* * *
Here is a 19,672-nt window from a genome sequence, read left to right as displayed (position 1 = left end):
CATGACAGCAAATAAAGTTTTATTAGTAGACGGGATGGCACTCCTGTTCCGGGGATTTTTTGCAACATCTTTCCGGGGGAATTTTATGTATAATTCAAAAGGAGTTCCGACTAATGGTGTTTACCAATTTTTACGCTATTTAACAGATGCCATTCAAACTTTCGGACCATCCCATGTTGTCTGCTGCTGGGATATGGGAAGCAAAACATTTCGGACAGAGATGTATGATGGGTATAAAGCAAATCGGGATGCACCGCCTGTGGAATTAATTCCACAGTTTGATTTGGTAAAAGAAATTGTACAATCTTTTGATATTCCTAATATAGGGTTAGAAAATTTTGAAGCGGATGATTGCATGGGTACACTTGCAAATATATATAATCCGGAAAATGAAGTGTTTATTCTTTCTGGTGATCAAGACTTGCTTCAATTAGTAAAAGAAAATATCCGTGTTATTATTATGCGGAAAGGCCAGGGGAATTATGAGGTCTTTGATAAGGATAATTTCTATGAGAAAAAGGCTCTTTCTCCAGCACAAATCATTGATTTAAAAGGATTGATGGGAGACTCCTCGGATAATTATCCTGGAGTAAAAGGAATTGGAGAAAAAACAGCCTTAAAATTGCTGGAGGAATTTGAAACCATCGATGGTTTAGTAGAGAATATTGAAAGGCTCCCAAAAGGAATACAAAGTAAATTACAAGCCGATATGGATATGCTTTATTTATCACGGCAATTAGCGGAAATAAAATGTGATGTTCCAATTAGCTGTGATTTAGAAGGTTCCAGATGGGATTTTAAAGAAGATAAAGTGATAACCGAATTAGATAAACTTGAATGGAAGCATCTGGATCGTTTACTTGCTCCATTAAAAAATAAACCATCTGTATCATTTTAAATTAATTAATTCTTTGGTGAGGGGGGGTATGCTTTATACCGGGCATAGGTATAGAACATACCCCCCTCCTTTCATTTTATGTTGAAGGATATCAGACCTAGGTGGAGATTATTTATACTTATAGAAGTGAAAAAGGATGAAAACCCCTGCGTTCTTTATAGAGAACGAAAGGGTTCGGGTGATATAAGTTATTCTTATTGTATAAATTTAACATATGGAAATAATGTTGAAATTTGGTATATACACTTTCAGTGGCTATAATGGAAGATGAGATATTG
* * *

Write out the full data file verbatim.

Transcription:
Here is a 19,672-nt window from a genome sequence, read left to right as displayed (position 1 = left end):
CATGACAGCAAATAAAGTTTTATTAGTAGACGGGATGGCACTCCTGTTCCGGGGATTTTTTGCAACATCTTTCCGGGGGAATTTTATGTATAATTCAAAAGGAGTTCCGACTAATGGTGTTTACCAATTTTTACGCTATTTAACAGATGCCATTCAAACTTTCGGACCATCCCATGTTGTCTGCTGCTGGGATATGGGAAGCAAAACATTTCGGACAGAGATGTATGATGGGTATAAAGCAAATCGGGATGCACCGCCTGTGGAATTAATTCCACAGTTTGATTTGGTAAAAGAAATTGTACAATCTTTTGATATTCCTAATATAGGGTTAGAAAATTTTGAAGCGGATGATTGCATGGGTACACTTGCAAATATATATAATCCGGAAAATGAAGTGTTTATTCTTTCTGGTGATCAAGACTTGCTTCAATTAGTAAAAGAAAATATCCGTGTTATTATTATGCGGAAAGGCCAGGGGAATTATGAGGTCTTTGATAAGGATAATTTCTATGAGAAAAAGGCTCTTTCTCCAGCACAAATCATTGATTTAAAAGGATTGATGGGAGACTCCTCGGATAATTATCCTGGAGTAAAAGGAATTGGAGAAAAAACAGCCTTAAAATTGCTGGAGGAATTTGAAACCATCGATGGTTTAGTAGAGAATATTGAAAGGCTCCCAAAAGGAATACAAAGTAAATTACAAGCCGATATGGATATGCTTTATTTATCACGGCAATTAGCGGAAATAAAATGTGATGTTCCAATTAGCTGTGATTTAGAAGGTTCCAGATGGGATTTTAAAGAAGATAAAGTGATAACCGAATTAGATAAACTTGAATGGAAGCATCTGGATCGTTTACTTGCTCCATTAAAAAATAAACCATCTGTATCATTTTAAATTAATTAATTCTTTGGTGAGGGGGGGTATGCTTTATACCGGGCATAGGTATAGAACATACCCCCCTCCTTTCATTTTATGTTGAAGGATATCAGACCTAGGTGGAGATTATTTATACTTATAGAAGTGAAAAAGGATGAAAACCCCTGCGTTCTTTATAGAGAACGAAAGGGTTCGGGTGATATAAGTTATTCTTATTGTATAAATTTAACATATGGAAATAATGTTGAAATTTGGTATATACACTTTCAGTGGCTATAATGGAAGATGAGATATTG